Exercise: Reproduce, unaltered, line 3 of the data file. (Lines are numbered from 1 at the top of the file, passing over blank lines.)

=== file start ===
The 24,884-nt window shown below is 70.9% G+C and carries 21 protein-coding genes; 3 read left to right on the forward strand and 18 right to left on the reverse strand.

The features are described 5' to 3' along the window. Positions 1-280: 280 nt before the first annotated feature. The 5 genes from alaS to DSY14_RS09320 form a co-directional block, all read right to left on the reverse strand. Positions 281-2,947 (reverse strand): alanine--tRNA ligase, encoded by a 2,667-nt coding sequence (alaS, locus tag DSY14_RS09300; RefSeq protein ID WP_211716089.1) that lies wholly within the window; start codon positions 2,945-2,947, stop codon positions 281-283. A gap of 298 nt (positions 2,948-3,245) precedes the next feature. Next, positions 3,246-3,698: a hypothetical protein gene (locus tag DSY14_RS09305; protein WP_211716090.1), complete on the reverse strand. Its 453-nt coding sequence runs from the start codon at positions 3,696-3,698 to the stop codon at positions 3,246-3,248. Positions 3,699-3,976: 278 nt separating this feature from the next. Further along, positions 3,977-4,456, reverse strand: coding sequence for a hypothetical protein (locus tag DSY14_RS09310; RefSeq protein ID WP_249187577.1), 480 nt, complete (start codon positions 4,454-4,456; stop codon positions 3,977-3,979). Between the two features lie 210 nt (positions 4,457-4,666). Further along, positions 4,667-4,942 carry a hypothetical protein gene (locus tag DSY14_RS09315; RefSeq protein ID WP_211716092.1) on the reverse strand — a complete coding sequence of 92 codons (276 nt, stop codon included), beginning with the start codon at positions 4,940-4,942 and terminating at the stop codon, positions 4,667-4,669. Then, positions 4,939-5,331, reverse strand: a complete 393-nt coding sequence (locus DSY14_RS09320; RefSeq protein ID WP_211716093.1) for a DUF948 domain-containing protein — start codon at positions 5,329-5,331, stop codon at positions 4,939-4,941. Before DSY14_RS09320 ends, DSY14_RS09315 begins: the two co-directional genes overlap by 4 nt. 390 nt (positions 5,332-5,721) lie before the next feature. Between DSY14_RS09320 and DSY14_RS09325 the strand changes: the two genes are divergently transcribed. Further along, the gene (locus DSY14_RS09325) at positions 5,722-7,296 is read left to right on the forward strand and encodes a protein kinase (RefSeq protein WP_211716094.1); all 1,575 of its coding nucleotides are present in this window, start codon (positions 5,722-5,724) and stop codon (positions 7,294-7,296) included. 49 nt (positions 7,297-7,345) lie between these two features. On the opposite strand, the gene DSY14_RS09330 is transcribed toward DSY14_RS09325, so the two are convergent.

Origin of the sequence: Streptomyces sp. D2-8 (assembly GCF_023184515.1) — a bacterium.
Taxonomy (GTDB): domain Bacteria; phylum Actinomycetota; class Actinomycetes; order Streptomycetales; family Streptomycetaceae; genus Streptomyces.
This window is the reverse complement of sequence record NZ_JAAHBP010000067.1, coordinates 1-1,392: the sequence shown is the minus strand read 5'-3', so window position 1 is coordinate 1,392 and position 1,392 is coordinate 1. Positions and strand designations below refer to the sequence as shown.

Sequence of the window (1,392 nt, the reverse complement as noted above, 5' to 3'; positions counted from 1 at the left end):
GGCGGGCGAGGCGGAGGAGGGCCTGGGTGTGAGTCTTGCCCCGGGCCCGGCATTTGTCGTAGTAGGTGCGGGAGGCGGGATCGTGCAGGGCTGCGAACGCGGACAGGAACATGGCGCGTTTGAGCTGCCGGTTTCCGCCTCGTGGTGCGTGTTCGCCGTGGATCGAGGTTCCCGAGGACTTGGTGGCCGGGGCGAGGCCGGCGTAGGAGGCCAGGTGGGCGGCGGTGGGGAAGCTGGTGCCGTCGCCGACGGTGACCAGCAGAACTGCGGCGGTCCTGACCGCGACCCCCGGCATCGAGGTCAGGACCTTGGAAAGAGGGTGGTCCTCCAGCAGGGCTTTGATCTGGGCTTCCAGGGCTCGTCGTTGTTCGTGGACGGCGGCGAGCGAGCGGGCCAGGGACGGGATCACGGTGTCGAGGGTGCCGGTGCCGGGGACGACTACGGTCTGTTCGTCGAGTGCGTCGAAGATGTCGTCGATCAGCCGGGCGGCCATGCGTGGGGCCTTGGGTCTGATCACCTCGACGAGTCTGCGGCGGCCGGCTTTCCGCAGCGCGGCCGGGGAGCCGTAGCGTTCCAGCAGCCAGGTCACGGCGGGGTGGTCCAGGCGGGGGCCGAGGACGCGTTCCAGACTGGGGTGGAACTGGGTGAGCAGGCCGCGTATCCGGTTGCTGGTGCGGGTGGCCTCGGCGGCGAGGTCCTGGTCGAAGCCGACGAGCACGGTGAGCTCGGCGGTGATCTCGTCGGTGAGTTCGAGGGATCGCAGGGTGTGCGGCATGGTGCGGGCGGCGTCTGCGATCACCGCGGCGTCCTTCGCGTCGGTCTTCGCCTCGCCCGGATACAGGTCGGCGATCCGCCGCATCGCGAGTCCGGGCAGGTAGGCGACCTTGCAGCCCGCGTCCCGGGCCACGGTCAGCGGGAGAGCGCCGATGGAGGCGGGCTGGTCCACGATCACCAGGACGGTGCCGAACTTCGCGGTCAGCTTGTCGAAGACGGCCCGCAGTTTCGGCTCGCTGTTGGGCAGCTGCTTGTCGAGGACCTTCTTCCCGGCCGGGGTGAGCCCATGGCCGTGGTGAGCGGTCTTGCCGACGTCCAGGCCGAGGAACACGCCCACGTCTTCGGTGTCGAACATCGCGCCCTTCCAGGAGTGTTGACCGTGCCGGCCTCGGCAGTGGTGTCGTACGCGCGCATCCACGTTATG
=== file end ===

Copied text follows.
Origin of the sequence: Streptomyces sp. D2-8 (assembly GCF_023184515.1) — a bacterium.